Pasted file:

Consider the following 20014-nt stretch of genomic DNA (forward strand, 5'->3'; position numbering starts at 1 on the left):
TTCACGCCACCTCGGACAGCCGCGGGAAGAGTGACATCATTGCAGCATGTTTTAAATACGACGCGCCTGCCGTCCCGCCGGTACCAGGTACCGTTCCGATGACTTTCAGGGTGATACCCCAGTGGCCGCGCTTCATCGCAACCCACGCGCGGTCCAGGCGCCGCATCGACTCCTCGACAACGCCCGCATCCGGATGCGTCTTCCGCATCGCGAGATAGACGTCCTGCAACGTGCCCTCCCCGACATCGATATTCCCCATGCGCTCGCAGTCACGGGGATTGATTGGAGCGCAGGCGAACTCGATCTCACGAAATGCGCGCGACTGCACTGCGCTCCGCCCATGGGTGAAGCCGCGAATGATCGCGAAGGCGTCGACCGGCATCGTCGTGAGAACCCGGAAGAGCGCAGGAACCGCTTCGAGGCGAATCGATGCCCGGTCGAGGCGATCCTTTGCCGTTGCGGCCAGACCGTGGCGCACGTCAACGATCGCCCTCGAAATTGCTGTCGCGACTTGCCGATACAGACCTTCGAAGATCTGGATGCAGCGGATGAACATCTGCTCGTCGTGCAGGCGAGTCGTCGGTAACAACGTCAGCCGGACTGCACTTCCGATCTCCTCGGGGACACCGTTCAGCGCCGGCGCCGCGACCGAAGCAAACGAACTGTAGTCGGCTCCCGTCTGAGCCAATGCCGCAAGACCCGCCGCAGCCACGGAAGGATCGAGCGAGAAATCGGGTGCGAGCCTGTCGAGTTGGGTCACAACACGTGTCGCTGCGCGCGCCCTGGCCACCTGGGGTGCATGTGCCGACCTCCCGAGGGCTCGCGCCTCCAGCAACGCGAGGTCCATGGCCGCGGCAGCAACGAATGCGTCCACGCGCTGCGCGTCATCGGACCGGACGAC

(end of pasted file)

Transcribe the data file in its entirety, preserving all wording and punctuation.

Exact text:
Consider the following 20014-nt stretch of genomic DNA (forward strand, 5'->3'; position numbering starts at 1 on the left):
TTCACGCCACCTCGGACAGCCGCGGGAAGAGTGACATCATTGCAGCATGTTTTAAATACGACGCGCCTGCCGTCCCGCCGGTACCAGGTACCGTTCCGATGACTTTCAGGGTGATACCCCAGTGGCCGCGCTTCATCGCAACCCACGCGCGGTCCAGGCGCCGCATCGACTCCTCGACAACGCCCGCATCCGGATGCGTCTTCCGCATCGCGAGATAGACGTCCTGCAACGTGCCCTCCCCGACATCGATATTCCCCATGCGCTCGCAGTCACGGGGATTGATTGGAGCGCAGGCGAACTCGATCTCACGAAATGCGCGCGACTGCACTGCGCTCCGCCCATGGGTGAAGCCGCGAATGATCGCGAAGGCGTCGACCGGCATCGTCGTGAGAACCCGGAAGAGCGCAGGAACCGCTTCGAGGCGAATCGATGCCCGGTCGAGGCGATCCTTTGCCGTTGCGGCCAGACCGTGGCGCACGTCAACGATCGCCCTCGAAATTGCTGTCGCGACTTGCCGATACAGACCTTCGAAGATCTGGATGCAGCGGATGAACATCTGCTCGTCGTGCAGGCGAGTCGTCGGTAACAACGTCAGCCGGACTGCACTTCCGATCTCCTCGGGGACACCGTTCAGCGCCGGCGCCGCGACCGAAGCAAACGAACTGTAGTCGGCTCCCGTCTGAGCCAATGCCGCAAGACCCGCCGCAGCCACGGAAGGATCGAGCGAGAAATCGGGTGCGAGCCTGTCGAGTTGGGTCACAACACGTGTCGCTGCGCGCGCCCTGGCCACCTGGGGTGCATGTGCCGACCTCCCGAGGGCTCGCGCCTCCAGCAACGCGAGGTCCATGGCCGCGGCAGCAACGAATGCGTCCACGCGCTGCGCGTCATCGGACCGGACGAC